The Reds Play the Hits

Why Reds players put time into choosing their 'walk-up music' at Great American Ballpark

Reds outfielder Jonny Gomes’ entrance to the plate at Great American Ballpark is much like you’d expect: hard guitars, harder drums and completely lacking in subtlety or artistry. “Burn It to the Ground” by Nickelback plays as he walks to the plate and, sure, Nickelback sucks, but they put butts in seats and so do home runs.

“Most of the Reds’ music guys want me to come out to something hardcore, head-banging crap, but that’s not my gig, but that’s how they perceive me,” Gomes says. “So I just let them go with it most of the time.”

While Gomes, who’s known to sport a mohawk and swing from his heels, is happy to let the Reds staffers pick his music for him, others aren’t so low-key about the snippets of music that play when they walk up to bat or come in to pitch.

Gomes’ fellow outfielder Chris Dickerson says he spent plenty of time in the offseason picking out his walk-up music, which can last anywhere from 20 seconds to a full minute if there’s a meeting at the mound or some other delay.

Dickerson compiled a playlist on his iPhone and sent it to teammates Jay Bruce and Joey Votto as well as the Milwaukee Brewers’ Ryan Braun for advice and approval. Then one day in Spring Training he and Bruce spent a half hour paring it down to get just the perfect mix for when the season started.

“I put a lot of thought into it,” Dickerson says. “I don’t want it to be where I get fired up. I used to have songs that were getting ready, but I can’t hit like that. I have to be really mellow, so I find something that chills me out but is exciting enough to get a little bounce going.”

His final mix? A little Led Zeppelin for the purists, Santigold for those on the cutting edge and Outkast for crossover appeal.

Like many things in Spring Training, that playlist turned out to be just an experiment and adjustments have to be made once the regular season begins. Dickerson started the season hitting just .205 without a home run and is currently on the disabled list after suffering a broken bone in his right hand. So when he comes back in late June or July, he says his playlist will be all new.

Catcher Ryan Hanigan has used two songs by the Foo Fighters (“The Pretender” and “Best of You”) since last season. Less than two full months into this season, he’s already eclipsed his career-high for RBIs and is hitting well into the .300s in batting average, so he’s not messing with a good thing.

Still, Hanigan says he doesn’t even hear the music when he’s going up to bat because he’s too focused on what he’s doing.

Brandon Phillips, on the other hand, says he’s aware of his music choices as he strolls to the plate.

“There’s a Jay-Z song that makes me want to dance and takes my mind away from the game and helps me swing the bat,” the second baseman says, adding that he has as many as five songs at any one time and changes them nearly every month.

“He’s real passionate about music, real specific about what the lyrics and beats are,” says David Storm, the Reds’ media production manager. “That’s fun for me.”

Some of Storm’s all-time favorites were Ken Griffey Jr. using the “Soul Glo” jingle from the movie Coming to America and Adam Dunn’s “Sister Christian.”

“If anyone could get fired up to Night Ranger, you know something special’s going on,” Storm says.

Reliever Daniel Ray Herrera doesn’t bat much, but he does get a song when he’s brought into the game to pitch. The left-hander likes his fair share of metal, pumping himself up to Slayer, Bleeding Through, Yeah Yeah Yeahs and White Denim.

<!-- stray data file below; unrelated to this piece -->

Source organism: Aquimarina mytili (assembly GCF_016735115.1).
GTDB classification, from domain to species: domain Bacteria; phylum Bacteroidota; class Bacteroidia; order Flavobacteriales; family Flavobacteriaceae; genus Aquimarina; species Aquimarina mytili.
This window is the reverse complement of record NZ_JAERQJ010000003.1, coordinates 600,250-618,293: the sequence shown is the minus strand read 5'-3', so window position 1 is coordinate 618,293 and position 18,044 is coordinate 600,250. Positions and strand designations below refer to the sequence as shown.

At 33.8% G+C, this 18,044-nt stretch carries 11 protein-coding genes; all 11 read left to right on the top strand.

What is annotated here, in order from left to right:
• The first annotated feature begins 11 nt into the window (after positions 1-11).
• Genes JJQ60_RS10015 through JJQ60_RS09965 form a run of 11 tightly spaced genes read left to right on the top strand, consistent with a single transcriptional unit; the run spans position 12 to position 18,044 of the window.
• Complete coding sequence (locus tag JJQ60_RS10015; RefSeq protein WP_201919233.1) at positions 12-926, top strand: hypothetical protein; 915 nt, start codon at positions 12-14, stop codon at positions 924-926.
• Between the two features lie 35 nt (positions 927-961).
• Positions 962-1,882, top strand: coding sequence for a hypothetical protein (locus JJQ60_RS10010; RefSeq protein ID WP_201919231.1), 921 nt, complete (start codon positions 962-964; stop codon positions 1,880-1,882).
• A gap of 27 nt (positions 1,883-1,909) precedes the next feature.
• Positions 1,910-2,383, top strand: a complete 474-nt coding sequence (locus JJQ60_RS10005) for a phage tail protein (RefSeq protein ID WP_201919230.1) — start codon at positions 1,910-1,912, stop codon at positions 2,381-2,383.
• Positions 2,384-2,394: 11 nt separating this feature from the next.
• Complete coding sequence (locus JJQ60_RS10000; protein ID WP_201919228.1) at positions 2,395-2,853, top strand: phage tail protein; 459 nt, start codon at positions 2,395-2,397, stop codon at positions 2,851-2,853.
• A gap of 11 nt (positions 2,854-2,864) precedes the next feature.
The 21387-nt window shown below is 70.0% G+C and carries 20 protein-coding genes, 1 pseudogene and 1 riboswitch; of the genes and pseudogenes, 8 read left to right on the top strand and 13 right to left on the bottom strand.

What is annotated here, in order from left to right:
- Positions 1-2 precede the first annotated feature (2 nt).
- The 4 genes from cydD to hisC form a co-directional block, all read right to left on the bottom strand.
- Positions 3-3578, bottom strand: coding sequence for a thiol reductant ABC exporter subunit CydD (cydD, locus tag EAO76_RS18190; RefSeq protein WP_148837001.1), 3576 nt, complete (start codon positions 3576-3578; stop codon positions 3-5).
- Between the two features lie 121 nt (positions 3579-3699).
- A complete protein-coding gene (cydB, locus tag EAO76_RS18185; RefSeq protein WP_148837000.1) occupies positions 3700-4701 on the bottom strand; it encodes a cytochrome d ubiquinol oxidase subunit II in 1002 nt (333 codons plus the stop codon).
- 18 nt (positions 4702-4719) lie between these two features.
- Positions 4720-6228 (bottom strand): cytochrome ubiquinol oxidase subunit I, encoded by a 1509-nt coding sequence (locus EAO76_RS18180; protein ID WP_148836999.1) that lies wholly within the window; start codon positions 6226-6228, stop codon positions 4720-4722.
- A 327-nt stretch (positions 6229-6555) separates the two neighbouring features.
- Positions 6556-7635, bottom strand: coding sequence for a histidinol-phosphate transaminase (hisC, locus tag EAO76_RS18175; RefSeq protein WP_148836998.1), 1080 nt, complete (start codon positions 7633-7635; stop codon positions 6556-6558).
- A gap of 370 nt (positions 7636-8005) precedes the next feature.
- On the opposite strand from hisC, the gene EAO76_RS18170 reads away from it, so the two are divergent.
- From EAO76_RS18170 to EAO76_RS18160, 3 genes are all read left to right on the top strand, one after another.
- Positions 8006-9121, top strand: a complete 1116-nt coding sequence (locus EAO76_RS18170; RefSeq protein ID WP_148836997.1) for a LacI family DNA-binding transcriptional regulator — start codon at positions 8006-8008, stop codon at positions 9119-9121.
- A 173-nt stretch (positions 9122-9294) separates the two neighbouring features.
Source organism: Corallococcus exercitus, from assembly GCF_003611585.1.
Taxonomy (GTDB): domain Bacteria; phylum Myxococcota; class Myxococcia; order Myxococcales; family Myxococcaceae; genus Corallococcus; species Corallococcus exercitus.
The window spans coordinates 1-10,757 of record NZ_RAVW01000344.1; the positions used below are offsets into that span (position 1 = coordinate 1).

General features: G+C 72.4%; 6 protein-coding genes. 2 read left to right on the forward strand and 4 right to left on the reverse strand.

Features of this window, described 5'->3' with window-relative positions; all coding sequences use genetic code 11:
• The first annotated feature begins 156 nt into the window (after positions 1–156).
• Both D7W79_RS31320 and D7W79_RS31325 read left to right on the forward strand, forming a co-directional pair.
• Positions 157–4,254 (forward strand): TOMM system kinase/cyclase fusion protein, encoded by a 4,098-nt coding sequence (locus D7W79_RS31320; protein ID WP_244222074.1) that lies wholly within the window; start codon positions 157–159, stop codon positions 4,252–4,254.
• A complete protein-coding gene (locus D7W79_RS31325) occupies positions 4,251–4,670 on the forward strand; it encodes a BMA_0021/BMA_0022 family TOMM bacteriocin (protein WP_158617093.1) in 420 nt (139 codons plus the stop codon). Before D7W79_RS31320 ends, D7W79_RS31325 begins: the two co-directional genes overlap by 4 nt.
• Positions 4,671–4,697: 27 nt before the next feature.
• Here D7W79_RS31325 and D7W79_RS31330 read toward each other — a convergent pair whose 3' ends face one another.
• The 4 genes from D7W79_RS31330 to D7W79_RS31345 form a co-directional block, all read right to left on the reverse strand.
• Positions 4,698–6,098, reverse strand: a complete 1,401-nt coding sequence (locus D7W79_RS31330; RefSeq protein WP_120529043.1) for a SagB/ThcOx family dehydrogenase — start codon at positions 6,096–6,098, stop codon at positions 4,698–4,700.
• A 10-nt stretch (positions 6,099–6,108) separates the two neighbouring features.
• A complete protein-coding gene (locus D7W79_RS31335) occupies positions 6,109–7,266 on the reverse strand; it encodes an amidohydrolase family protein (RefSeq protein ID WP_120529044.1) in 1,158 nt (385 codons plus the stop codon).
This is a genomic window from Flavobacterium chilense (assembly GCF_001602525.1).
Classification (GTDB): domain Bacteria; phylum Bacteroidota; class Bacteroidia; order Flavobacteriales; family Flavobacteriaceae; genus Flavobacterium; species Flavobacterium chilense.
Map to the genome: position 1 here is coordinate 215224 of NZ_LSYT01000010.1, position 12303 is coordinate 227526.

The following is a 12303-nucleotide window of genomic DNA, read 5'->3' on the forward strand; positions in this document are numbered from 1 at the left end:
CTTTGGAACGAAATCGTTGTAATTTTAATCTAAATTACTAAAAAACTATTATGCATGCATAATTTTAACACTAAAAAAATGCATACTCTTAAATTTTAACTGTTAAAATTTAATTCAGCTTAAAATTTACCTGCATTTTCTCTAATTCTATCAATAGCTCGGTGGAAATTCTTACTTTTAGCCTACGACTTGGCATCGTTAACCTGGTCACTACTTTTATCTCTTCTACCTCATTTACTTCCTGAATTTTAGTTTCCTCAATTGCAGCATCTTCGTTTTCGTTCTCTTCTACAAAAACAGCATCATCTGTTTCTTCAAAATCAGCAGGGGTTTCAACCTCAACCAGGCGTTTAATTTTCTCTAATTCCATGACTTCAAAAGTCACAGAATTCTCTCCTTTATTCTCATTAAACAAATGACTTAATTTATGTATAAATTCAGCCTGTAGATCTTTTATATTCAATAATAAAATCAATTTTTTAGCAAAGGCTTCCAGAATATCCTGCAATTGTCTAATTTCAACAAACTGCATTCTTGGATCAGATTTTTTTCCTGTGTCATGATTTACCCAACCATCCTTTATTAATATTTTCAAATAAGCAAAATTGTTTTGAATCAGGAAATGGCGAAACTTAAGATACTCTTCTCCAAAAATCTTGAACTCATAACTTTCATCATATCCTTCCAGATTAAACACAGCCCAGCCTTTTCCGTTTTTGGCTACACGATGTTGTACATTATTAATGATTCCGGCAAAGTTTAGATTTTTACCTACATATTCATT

But when it comes time to enter the field, Herrera doesn’t want something that will pump up his adrenaline and make him feel like he can throw 100 mph, because he can’t — at 5-foot-6, he relies more on finesse, deception and guile than pure muscle. In college he used War’s “Low Rider” as a joke, but since he made the big leagues he’s used “Rumble” by Link Wray & the Wraymen, a classic from 1958.

“It’s an overall feel,” Herrera says. “I don’t really like a song with a whole lot of anger or anything else. I have to be pretty calm going into a game, and that tune is pretty basic and pretty legendary. I definitely like a whole lot of metal and other stuff that gets me ready to play, but right before I go in if I hear that strum I’m right where I need to be.”

Here are the current choices among Reds players for at-bat music, as provided by Great American Ballpark DJs Scott Justice and Aaron Sharpe:

Homer Bailey: pitching, “Fred Bear” (Ted Nugent); hitting, “Stranglehold” (Ted Nugent)
Jay Bruce: “How Low” (Ludacris)
Orlando Cabrera: “Already Home” (Jay-Z)
Francisco Cordero: “Enter Sandman” (Metallica)
Johnny Cueto: “N.S.B.” (Fungus)
Chris Dickerson: “When the Levee Breaks” (Led Zeppelin), “Starstruck” (Santogold), “Chonkyfire” (Outkast)
Jonny Gomes: “Burn It to the Ground” (Nickleback), “Johnny B. Good” (Chuck Berry)
Ryan Hanigan: “The Pretender” and “Best of You” (Foo Fighters)
Aaron Harang: “Can’t Stop” (Red Hot Chili Peppers)
Ramon Hernandez: “Hasta Abajo” (Daddy Yankee featuring Don Omar), “Que Me Lo Den En Vida” (El Gran Cambo)
Daniel Ray Herrera: “Rumble” (Link Wray & the Wraymen)
Paul Janish: “Ain’t Going Down” (Garth Brooks)
Mike Leake: pitching, “Instrumental Metal” (Metallica); batting, “Break” (Three Days Grace) or “Bad Company” (Five Finger Death Punch)
Mike Lincoln: “Rock Star” (R. Kelly/Kid Rock/Ludacris)
Laynce Nix: “Mr. Jones” (Mike Jones), “Always Strapped” (Birdman featuring Lil Wayne)
Brandon Phillips: “On to the Next One” (Jay-Z), “O Let’s Do It” (Waka Flocka Flame)
Scott Rolen: “Viva La Vida” (Coldplay), “Breathe” (U2)
Drew Stubbs: “Hysteria” (Muse), “All the Way Turnt Up” (Roscoe Dash)
Joey Votto: “Drop It Low” (Ester Dean)

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